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The 23 Things
Info for Schools & Participants
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Course "offspring" (the ones I know about, anyway):
Raptor Web 2.0
TCS at Play
23 Griffin Things
Course adapted with permission from
PLCMC Learning 2.0
as developed by Helene Blowers.
Thing 19 (Week 8): YouTube - Video Sharing in the Classroom
photo by largeprime
Teachers have been using video to supplement classroom instruction for decades. Online video sharing is
, and it makes classroom video use cheaper, more convenient, and more customized, as long as you can find quality content amidst the junk. Like other Web 2.0 tools, video sharing sites enable users (for better or worse) to easily publish content to the web. YouTube, the most popular video sharing site on the web, currently garners about
180 Million visitors a day
from the US alone. Chances are, you already use YouTube.
As you explore YouTube, you will encounter many familiar Web 2.0 features, such as RSS feeds, user comments/ratings, subscriptions, and, of course, tags. Like many resource-rich websites, much of the content on YouTube is not school appropriate. The comments are unfiltered, so even a perfectly benign and educational video can have reams of inane text posted below it. But there is a wealth of "good" stuff on YouTube, so it's definitely worth a look. (
Plus, now that you know how to EMBED, you can present JUST the video content you choose to students,
without visiting the YouTube site directly!
And, yes, copyright questions abound.
For those who may be interested, here's a four minute video detailing the
History of YouTube
(You may need to watch from home if YouTube is blocked at your school).
YouTube Scavenger Hunt (this will be a fun one)
If YouTube is blocked at your school, you will need to do this at home (or at Starbucks). To bring YouTube content to your classroom in a blocked setting, you can
use a free service such as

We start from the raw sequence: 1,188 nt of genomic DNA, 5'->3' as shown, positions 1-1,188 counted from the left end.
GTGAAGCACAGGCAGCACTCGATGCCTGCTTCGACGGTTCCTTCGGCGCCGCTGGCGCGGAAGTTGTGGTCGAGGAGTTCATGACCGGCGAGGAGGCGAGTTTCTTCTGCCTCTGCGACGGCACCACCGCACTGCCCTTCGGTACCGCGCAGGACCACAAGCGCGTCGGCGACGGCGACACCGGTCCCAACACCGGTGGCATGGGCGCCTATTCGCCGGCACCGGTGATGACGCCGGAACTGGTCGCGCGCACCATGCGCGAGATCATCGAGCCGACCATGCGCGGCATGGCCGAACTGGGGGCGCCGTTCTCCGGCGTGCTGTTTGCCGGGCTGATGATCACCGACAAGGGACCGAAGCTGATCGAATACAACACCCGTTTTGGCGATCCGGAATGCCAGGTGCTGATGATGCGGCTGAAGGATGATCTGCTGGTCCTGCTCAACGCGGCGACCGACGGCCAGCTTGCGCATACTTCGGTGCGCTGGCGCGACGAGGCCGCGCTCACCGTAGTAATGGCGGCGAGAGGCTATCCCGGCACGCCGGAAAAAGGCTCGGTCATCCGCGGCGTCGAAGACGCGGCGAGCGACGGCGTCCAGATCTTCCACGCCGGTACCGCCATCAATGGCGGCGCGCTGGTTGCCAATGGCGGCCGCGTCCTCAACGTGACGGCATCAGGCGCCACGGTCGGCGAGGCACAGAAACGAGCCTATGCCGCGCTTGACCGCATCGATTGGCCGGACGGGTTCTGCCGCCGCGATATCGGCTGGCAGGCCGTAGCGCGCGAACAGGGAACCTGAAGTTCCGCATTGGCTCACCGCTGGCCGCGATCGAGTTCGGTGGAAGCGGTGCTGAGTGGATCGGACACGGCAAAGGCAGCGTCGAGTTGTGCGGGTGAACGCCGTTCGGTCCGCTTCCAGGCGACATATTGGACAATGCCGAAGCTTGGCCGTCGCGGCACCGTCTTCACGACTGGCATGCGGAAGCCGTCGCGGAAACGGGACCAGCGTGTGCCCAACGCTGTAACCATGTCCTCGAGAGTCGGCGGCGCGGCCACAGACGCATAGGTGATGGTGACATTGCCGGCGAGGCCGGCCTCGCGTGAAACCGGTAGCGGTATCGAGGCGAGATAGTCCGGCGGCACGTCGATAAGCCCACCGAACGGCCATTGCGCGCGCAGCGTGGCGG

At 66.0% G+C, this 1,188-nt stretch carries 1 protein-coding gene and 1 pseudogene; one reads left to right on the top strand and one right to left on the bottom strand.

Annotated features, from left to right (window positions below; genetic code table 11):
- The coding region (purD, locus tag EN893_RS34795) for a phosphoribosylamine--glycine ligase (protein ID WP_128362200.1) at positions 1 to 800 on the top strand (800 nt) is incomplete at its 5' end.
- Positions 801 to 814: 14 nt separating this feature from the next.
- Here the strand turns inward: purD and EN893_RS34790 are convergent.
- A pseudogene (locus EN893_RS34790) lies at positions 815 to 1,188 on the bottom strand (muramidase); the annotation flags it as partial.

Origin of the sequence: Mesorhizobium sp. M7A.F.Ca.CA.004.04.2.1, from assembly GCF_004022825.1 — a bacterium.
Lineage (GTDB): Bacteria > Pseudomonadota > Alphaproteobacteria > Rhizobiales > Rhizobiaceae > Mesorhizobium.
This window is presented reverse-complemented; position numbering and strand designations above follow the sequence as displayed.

to download and convert a video for
Have a little look around YouTube.
Try tagging your video discoveries to your Diigo account for easy reference!
Your challenge is to
find five videos
that relate to your teaching content and/or professional learning interests.
that is student produced (something that demonstrates student learning and creativity).
that teaches "how to" do something -- ride a bike, knit a sweater, bake a pie -- whatever you like.
that's just fun, nostalgic or interesting to you.
YouTube Search tips:
Enter one or more keywords into the YouTube search tool to find videos having those terms in their titles, tags and descriptions.
Click "show more" beneath a video description to view its tags. Click a tag to see more videos tagged as such.
On any search results page, click "Filter & Explore" to sort and refine your search results.
Set "safety mode" to filter out "adult" content (not foolproof, but it helps):
7 things you should know about YouTube
Using YouTube in the Classroom
Spiral Notebook Blog:
A Teacher's Tour of YouTube
Write a blog post sharing your YouTube findings. Tell about the videos you discovered and share ideas you have for using video to support instruction and/or producing video to support classroom or professional learning. Provide links to the videos, or
try embedding one
or more into your blog. Possibly the most powerful potential for video sharing to support teaching and learning is to contribute original content -- make your students into teachers! What types of projects might you or your students contribute to YouTube?
‡ HELP Page:
Embed a Youtube Video into a Blog Post
help on how to format text
Turn off "Getting Started"